An electric meter is an essential device that consumes energy allocated by businesses. It can systematically price the energy consumed by a single consumer because it can measure the electrical energy consumed by houses, businesses or electric equipment. They are usually calibrated in billing units. The most common unit is kilowatt-hour, which is equal to the energy consumed by a kilowatt load in one hour, which is 3,600,000 joules.
Some electric meters only measure the length of time that the charge flows, but not the magnitude of voltage or current. These are only suitable for constant load applications. Both types are unlikely to be used today. In addition to metering based on the energy used, other types of metering can also be used. In the early days of electrification, an electric meter (called an ampere hour meter) was used to measure the amount of charge (coulomb) used. These depend on the power supply voltage being kept constant to accurately measure energy usage, which is unlikely for most power supplies.
Generally, the working method of an electric meter is to continuously measure the instantaneous voltage (volt) and current (ampere), and then find the product of them to get the instantaneous electric power (watt), and then integrate the time to get the energy used (joule, kilowatt) Time waiting). Meters used for small services (such as small residential customers) can be directly connected in series between the source and the customer. For larger loads (loads of more than 200 amperes), current transformers are required, so the meter can be placed out of line with the service wires . Instruments are divided into two basic categories: electromechanical and electronic. This article stays on the electronic instrument (ie digital instrument)
Traditional electromechanical instrument. It has a rotating disk and a mechanical counter display. This type of meter works by calculating the rotational speed of a metal disk, which is proportional to the power drawn through the main fuse box. A nearby coil rotates the disk by inducing eddy currents and a force proportional to the instantaneous current and voltage. The permanent magnet exerts a damping force on the disc, and stops rotating after a power failure. This type of instrument has many limitations that make it completely irrelevant to use in a smart energy active environment, including but not limited to accuracy.
There are many error correction methods in digital meters, which are usually based on known A/D converter error correction methods. Most of these methods use software calibration based on the calibration process. In a digital meter, the percentage error may be as low as 0.01%, while in an analog meter, the error usually exceeds 0.05%.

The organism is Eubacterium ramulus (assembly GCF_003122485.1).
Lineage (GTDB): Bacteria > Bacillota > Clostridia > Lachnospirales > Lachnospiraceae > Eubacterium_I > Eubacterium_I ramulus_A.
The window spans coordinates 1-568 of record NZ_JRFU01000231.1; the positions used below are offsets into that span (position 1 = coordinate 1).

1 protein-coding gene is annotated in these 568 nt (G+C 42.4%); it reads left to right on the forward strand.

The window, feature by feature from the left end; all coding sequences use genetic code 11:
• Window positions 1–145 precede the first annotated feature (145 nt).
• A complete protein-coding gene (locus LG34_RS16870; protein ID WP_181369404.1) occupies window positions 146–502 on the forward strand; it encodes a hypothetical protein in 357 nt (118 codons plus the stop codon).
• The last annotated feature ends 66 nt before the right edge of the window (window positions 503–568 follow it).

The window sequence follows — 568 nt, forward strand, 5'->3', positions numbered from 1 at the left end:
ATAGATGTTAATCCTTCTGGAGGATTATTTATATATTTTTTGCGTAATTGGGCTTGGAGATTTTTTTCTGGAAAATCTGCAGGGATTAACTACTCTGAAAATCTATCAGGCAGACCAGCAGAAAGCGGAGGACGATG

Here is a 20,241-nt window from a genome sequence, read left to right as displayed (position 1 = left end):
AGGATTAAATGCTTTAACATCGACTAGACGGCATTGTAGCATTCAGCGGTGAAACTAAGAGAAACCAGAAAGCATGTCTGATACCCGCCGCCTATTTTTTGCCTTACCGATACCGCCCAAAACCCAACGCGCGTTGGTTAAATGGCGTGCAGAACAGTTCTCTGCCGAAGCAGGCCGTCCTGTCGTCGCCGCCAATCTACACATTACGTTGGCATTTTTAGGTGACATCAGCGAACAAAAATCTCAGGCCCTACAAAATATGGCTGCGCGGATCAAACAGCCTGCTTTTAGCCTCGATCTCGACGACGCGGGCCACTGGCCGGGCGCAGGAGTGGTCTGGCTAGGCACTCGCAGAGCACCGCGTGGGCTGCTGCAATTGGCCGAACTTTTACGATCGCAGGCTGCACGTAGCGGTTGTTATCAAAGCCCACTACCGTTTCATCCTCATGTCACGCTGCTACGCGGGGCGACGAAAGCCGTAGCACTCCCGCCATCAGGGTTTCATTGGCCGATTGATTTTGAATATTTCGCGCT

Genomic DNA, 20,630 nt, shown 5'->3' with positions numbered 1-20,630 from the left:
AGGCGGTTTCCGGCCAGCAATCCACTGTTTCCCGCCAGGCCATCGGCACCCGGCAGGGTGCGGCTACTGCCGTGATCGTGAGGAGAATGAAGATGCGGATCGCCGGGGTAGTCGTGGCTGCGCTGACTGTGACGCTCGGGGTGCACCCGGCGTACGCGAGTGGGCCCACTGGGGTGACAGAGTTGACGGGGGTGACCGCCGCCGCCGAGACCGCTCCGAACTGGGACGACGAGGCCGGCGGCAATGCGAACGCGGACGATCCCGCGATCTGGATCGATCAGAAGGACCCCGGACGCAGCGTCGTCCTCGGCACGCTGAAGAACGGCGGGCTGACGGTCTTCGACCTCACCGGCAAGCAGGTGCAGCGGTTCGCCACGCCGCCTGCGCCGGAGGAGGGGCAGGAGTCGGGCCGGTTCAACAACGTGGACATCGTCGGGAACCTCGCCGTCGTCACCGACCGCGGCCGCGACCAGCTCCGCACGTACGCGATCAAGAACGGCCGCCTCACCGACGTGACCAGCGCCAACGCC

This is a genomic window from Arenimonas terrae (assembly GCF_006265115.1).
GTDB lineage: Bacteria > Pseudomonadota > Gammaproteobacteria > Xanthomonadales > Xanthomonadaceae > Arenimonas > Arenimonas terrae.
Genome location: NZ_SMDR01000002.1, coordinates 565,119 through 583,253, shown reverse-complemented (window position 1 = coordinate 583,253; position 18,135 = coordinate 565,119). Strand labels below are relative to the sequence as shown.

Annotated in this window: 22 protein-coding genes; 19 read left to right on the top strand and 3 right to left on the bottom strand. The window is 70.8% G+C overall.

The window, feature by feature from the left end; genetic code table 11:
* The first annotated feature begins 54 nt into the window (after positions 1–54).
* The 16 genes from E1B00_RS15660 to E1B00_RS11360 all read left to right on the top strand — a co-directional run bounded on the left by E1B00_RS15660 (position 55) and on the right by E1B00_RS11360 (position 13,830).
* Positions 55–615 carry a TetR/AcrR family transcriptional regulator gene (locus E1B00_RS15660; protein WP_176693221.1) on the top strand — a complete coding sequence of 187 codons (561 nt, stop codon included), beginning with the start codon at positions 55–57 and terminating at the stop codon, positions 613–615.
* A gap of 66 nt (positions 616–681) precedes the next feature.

Secondly, the orientation problems associated with electromechanical energy meters are not a problem at all in digital energy meters. Therefore, installation becomes easier. Third, the user-friendly display in the digital meter makes it very easy to read power. The fourth and most serious setback of the electromechanical energy meter is its non-interface function with external equipment. This setback is very serious in the application of smart grid technology.
Electronic meters use highly integrated components or other custom integrated circuits to measure energy. These devices digitize the instantaneous voltage and current through a high-resolution sigma-delta ADC, and calculate the product of the voltage and current to obtain the instantaneous power in watts. Over time, integrals produce the energy used, usually in kilowatt hours (kWh). The design technology of digital electric meters is influenced by three main factors: required equipment cost, efficiency and overall size. Although the cost is affected by the user's overall affordability, the efficiency and size must strictly meet the standards.
Block diagram of digital meter. Here, two basic sensors are used. These are voltage and current sensors. The voltage sensor built around the step-down element and the voltage divider network can sense the phase voltage and the load voltage. The second sensor is a current sensor. This can sense the current drawn by the load at any point in time. It is built around current transformers and other active devices (such as voltage comparators) that convert the sensed current into voltage for processing. Then feed the output of the two sensors into a signal (or voltage) regulator to ensure the voltage or signal level that matches the control circuit. It also contains a signal multiplexer that can convert The two signals are sequentially switched to the analog input (PIC) of the peripheral interface controller. The control circuit is centered on the PIC integrated circuit. The PIC was chosen because it contains a ten-bit analog-to-digital converter (ADC), programming is very flexible, and very suitable for peripheral interfaces.
The ADC converts the analog signal to its digital equivalent signal. Then, the two signals of the voltage and current sensors are multiplied by the embedded software in the PIC. Here, by determining the value of the input quality of the input short-circuit and storing the value in the memory to be used as a correction value device calibration, error correction is used as offset correction. PIC is programmed in C language. In this way, in addition to the multiplier circuit it simulates, it can also use the received data to calculate the hourly power consumption and expected cost. These are displayed on a liquid crystal display connected to the circuit.
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